Goliath

goliathThe Goliath multiple bet falls firmly into the ‘last but not least’ category of bet types. There’s nothing about it that’s inferior in any way to any other bet, but it just so happens that 1) It’s the last type of multiple bet I’m writing about and 2) No-one in my whole life has ever come up to me and said “I’ve just put a Goliath on, mate. Wish me luck!!”. Despite that fact it’s a valid option that’s out there and out of all available options it’s “the outer limit” of bets (in terms of the combination of selections, not meant in a non twilight zone way – though if paranormal forces want to help me with my wagers then be my guest).

A goliath bet consists of a somewhat overwhelming 247 bets from 8 selections, so your bets are spread over many more outcomes than in the case of a direct 8-fold accca. Within a goliath bet there are 28 doubles, 56 trebles, 70 four-folds, 56 five-folds, 28 six-folds, 8 seven-folds and 1 eight-fold. Unless Stephen Hawking happens to be wheeling towards you at the time, should your luck be in, it might still take you a good while to figure out what or if you’ve actually won! In any case, a win’s a win and if you’re going the goliath route, the best of luck to you!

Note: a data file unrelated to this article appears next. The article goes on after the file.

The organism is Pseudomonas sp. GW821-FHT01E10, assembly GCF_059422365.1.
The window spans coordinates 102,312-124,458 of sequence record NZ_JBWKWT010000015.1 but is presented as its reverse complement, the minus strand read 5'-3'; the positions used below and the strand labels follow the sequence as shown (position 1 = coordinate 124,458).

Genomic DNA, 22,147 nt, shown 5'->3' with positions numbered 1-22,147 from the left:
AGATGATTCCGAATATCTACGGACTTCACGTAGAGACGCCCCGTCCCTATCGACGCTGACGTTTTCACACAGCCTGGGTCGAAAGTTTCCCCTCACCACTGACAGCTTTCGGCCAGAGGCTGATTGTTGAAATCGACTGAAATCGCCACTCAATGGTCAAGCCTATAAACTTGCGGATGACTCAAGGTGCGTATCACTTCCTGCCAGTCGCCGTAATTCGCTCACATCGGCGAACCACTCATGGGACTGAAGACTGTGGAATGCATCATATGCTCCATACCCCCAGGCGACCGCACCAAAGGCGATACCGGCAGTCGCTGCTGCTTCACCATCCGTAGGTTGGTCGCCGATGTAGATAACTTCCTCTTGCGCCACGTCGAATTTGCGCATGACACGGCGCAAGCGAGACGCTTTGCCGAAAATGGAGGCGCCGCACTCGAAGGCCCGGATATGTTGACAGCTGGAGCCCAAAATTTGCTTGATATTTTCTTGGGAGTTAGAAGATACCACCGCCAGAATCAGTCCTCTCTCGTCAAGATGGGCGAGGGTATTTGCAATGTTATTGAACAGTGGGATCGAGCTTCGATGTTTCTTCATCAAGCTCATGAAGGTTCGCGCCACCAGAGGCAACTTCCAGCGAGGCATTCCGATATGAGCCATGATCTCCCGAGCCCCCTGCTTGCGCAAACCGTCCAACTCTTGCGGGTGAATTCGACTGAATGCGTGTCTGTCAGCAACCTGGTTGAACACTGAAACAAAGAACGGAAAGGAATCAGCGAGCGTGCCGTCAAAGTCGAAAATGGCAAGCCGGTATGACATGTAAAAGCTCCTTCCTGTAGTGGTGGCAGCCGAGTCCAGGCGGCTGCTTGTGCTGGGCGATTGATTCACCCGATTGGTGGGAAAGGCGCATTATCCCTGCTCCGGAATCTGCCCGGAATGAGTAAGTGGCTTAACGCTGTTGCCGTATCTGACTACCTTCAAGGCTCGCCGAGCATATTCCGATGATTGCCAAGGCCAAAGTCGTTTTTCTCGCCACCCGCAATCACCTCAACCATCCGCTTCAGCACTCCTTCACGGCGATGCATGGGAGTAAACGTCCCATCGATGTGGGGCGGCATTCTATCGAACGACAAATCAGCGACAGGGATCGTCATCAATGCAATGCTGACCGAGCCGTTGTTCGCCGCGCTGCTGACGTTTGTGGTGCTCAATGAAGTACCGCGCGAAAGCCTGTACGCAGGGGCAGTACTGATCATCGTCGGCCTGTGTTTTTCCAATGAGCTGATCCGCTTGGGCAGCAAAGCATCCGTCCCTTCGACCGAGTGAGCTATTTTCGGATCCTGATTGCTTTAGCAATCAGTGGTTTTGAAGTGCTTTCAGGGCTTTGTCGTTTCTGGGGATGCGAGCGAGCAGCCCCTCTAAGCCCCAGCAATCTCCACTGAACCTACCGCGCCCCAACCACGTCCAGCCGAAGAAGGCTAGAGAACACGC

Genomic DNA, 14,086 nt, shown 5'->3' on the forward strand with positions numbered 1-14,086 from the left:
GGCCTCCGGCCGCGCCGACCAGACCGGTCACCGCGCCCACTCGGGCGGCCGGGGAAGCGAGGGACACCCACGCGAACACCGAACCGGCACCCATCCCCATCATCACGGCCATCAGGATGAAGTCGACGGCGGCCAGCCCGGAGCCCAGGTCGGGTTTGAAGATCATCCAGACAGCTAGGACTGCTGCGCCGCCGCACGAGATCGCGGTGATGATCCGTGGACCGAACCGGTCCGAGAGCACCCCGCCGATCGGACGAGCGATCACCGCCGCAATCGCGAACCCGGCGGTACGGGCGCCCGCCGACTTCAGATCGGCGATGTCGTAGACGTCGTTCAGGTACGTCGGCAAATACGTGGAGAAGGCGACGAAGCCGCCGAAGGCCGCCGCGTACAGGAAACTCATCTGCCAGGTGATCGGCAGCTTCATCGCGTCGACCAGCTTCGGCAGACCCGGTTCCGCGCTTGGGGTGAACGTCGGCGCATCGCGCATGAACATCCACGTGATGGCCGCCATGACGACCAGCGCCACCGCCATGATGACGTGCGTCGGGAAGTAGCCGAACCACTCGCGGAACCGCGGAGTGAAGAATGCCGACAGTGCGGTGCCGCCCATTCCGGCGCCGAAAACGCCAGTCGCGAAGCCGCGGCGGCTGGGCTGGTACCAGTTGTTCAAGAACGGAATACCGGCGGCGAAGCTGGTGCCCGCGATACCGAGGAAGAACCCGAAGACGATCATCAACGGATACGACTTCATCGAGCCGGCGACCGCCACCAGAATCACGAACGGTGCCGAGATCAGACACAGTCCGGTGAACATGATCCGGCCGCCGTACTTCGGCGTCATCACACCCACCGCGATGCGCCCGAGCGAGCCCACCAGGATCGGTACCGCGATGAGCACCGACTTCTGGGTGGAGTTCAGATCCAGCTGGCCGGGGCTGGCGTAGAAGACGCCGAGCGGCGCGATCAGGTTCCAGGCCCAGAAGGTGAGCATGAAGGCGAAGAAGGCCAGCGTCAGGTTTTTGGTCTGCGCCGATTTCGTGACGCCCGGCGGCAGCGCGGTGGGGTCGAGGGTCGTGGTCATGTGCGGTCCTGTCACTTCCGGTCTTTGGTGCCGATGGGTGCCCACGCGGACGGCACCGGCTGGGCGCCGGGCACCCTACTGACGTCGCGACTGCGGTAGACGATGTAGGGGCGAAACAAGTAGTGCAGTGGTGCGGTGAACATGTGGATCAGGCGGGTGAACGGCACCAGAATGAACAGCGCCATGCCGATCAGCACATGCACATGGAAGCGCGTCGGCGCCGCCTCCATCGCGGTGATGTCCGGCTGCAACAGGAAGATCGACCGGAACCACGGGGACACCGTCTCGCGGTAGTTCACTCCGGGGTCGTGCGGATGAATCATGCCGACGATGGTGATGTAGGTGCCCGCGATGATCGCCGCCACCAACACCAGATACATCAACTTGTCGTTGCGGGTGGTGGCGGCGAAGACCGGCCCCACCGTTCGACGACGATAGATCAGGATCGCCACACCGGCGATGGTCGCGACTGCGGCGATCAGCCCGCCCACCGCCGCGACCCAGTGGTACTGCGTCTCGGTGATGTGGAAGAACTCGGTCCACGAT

Five Horses We Can’t Wait To See At The Cheltenham November Meeting

Horse racing fans are eagerly awaiting the Cheltenham November Meeting, a three-day extravaganza featuring several races right out of the top drawer. Formerly known as The Open, this prestigious meeting always unearths stars of the future and this year will be no different. There are several runners that we cannot wait to see in action, but here is the top five:

 

Cause of Causes